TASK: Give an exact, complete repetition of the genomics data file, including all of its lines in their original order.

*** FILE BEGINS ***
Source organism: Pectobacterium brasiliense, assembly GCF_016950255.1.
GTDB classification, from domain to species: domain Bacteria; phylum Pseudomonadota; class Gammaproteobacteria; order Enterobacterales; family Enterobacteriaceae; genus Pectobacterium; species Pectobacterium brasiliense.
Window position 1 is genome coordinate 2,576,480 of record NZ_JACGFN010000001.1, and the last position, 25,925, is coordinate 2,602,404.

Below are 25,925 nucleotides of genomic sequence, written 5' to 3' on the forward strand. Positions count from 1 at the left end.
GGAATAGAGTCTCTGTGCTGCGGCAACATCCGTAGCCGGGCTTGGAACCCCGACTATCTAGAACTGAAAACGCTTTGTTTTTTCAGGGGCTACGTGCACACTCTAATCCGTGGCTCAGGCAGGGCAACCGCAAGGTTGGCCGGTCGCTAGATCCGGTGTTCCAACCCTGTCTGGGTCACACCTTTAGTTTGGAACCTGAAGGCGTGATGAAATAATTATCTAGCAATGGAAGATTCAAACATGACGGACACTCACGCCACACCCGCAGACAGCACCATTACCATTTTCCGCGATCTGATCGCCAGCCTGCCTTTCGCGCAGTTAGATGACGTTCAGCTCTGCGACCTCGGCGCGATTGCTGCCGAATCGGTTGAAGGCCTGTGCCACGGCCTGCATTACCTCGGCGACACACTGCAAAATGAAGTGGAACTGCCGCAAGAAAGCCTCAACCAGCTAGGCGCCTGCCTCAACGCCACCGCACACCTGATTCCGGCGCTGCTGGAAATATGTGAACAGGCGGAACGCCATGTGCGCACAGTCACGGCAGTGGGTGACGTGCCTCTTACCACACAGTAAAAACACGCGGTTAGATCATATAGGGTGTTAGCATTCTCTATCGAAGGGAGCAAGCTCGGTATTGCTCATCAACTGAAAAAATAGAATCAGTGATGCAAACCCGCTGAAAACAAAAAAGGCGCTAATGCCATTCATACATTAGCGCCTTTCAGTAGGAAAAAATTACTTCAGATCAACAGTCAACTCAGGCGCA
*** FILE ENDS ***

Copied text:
Source organism: Pectobacterium brasiliense, assembly GCF_016950255.1.
GTDB classification, from domain to species: domain Bacteria; phylum Pseudomonadota; class Gammaproteobacteria; order Enterobacterales; family Enterobacteriaceae; genus Pectobacterium; species Pectobacterium brasiliense.
Window position 1 is genome coordinate 2,576,480 of record NZ_JACGFN010000001.1, and the last position, 25,925, is coordinate 2,602,404.

Below are 25,925 nucleotides of genomic sequence, written 5' to 3' on the forward strand. Positions count from 1 at the left end.
GGAATAGAGTCTCTGTGCTGCGGCAACATCCGTAGCCGGGCTTGGAACCCCGACTATCTAGAACTGAAAACGCTTTGTTTTTTCAGGGGCTACGTGCACACTCTAATCCGTGGCTCAGGCAGGGCAACCGCAAGGTTGGCCGGTCGCTAGATCCGGTGTTCCAACCCTGTCTGGGTCACACCTTTAGTTTGGAACCTGAAGGCGTGATGAAATAATTATCTAGCAATGGAAGATTCAAACATGACGGACACTCACGCCACACCCGCAGACAGCACCATTACCATTTTCCGCGATCTGATCGCCAGCCTGCCTTTCGCGCAGTTAGATGACGTTCAGCTCTGCGACCTCGGCGCGATTGCTGCCGAATCGGTTGAAGGCCTGTGCCACGGCCTGCATTACCTCGGCGACACACTGCAAAATGAAGTGGAACTGCCGCAAGAAAGCCTCAACCAGCTAGGCGCCTGCCTCAACGCCACCGCACACCTGATTCCGGCGCTGCTGGAAATATGTGAACAGGCGGAACGCCATGTGCGCACAGTCACGGCAGTGGGTGACGTGCCTCTTACCACACAGTAAAAACACGCGGTTAGATCATATAGGGTGTTAGCATTCTCTATCGAAGGGAGCAAGCTCGGTATTGCTCATCAACTGAAAAAATAGAATCAGTGATGCAAACCCGCTGAAAACAAAAAAGGCGCTAATGCCATTCATACATTAGCGCCTTTCAGTAGGAAAAAATTACTTCAGATCAACAGTCAACTCAGGCGCA